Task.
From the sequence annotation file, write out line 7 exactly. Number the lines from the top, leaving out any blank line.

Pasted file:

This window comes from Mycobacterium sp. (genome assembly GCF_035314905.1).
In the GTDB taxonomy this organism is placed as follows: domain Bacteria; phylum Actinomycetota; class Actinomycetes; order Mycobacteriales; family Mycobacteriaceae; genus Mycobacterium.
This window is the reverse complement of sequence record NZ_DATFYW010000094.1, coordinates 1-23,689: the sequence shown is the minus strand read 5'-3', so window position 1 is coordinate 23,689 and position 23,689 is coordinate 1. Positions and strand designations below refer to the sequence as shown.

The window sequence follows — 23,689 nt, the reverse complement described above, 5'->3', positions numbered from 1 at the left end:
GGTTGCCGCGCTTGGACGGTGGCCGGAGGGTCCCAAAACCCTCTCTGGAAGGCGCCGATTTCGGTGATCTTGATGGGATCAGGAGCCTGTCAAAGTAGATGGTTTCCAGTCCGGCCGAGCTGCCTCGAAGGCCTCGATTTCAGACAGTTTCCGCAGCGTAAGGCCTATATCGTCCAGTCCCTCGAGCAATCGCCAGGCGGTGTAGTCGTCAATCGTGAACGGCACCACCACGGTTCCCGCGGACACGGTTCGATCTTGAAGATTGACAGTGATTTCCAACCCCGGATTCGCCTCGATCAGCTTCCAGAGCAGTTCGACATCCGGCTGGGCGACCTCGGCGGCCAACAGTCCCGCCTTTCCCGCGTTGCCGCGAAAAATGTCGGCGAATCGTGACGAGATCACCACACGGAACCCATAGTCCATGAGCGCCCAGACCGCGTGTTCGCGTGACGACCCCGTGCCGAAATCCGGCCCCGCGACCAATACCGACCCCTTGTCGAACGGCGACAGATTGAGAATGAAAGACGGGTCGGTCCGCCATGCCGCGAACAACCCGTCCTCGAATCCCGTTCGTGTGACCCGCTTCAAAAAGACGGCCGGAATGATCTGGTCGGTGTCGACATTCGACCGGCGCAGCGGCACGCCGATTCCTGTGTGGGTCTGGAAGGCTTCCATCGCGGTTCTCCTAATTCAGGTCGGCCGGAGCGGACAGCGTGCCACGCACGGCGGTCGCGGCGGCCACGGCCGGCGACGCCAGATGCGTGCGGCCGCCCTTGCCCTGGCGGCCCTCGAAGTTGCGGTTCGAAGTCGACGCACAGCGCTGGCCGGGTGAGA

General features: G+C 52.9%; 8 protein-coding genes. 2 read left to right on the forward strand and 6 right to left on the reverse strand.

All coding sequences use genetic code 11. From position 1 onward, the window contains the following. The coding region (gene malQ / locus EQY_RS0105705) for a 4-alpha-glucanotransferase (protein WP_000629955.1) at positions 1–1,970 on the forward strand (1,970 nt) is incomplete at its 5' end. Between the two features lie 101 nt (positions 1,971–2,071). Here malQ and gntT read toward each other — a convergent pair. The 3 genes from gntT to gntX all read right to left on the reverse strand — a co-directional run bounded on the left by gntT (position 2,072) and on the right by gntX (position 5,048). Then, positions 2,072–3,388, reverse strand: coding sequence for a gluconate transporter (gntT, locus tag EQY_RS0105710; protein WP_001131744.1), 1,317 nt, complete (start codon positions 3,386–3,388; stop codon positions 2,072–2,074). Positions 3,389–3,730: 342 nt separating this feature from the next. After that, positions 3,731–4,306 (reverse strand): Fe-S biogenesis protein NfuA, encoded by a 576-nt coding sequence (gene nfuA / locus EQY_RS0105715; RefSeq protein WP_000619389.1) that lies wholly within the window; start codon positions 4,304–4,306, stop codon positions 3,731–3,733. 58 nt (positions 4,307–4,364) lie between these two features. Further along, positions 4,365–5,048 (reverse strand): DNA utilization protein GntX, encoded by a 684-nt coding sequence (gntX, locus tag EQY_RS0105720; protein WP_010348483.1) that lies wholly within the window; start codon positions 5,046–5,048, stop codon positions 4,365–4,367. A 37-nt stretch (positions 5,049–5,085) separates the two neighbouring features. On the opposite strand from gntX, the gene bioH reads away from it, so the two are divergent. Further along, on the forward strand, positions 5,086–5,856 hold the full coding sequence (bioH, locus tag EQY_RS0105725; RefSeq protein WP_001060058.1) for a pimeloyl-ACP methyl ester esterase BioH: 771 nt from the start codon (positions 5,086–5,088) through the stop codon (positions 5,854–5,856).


All coding sequences use genetic code 11. From position 1 onward, the window contains the following. The coding region (gene malQ / locus EQY_RS0105705) for a 4-alpha-glucanotransferase (protein WP_000629955.1) at positions 1–1,970 on the forward strand (1,970 nt) is incomplete at its 5' end. Between the two features lie 101 nt (positions 1,971–2,071). Here malQ and gntT read toward each other — a convergent pair. The 3 genes from gntT to gntX all read right to left on the reverse strand — a co-directional run bounded on the left by gntT (position 2,072) and on the right by gntX (position 5,048). Then, positions 2,072–3,388, reverse strand: coding sequence for a gluconate transporter (gntT, locus tag EQY_RS0105710; protein WP_001131744.1), 1,317 nt, complete (start codon positions 3,386–3,388; stop codon positions 2,072–2,074). Positions 3,389–3,730: 342 nt separating this feature from the next. After that, positions 3,731–4,306 (reverse strand): Fe-S biogenesis protein NfuA, encoded by a 576-nt coding sequence (gene nfuA / locus EQY_RS0105715; RefSeq protein WP_000619389.1) that lies wholly within the window; start codon positions 4,304–4,306, stop codon positions 3,731–3,733. 58 nt (positions 4,307–4,364) lie between these two features. Further along, positions 4,365–5,048 (reverse strand): DNA utilization protein GntX, encoded by a 684-nt coding sequence (gntX, locus tag EQY_RS0105720; protein WP_010348483.1) that lies wholly within the window; start codon positions 5,046–5,048, stop codon positions 4,365–4,367. A 37-nt stretch (positions 5,049–5,085) separates the two neighbouring features. On the opposite strand from gntX, the gene bioH reads away from it, so the two are divergent. Further along, on the forward strand, positions 5,086–5,856 hold the full coding sequence (bioH, locus tag EQY_RS0105725; RefSeq protein WP_001060058.1) for a pimeloyl-ACP methyl ester esterase BioH: 771 nt from the start codon (positions 5,086–5,088) through the stop codon (positions 5,854–5,856).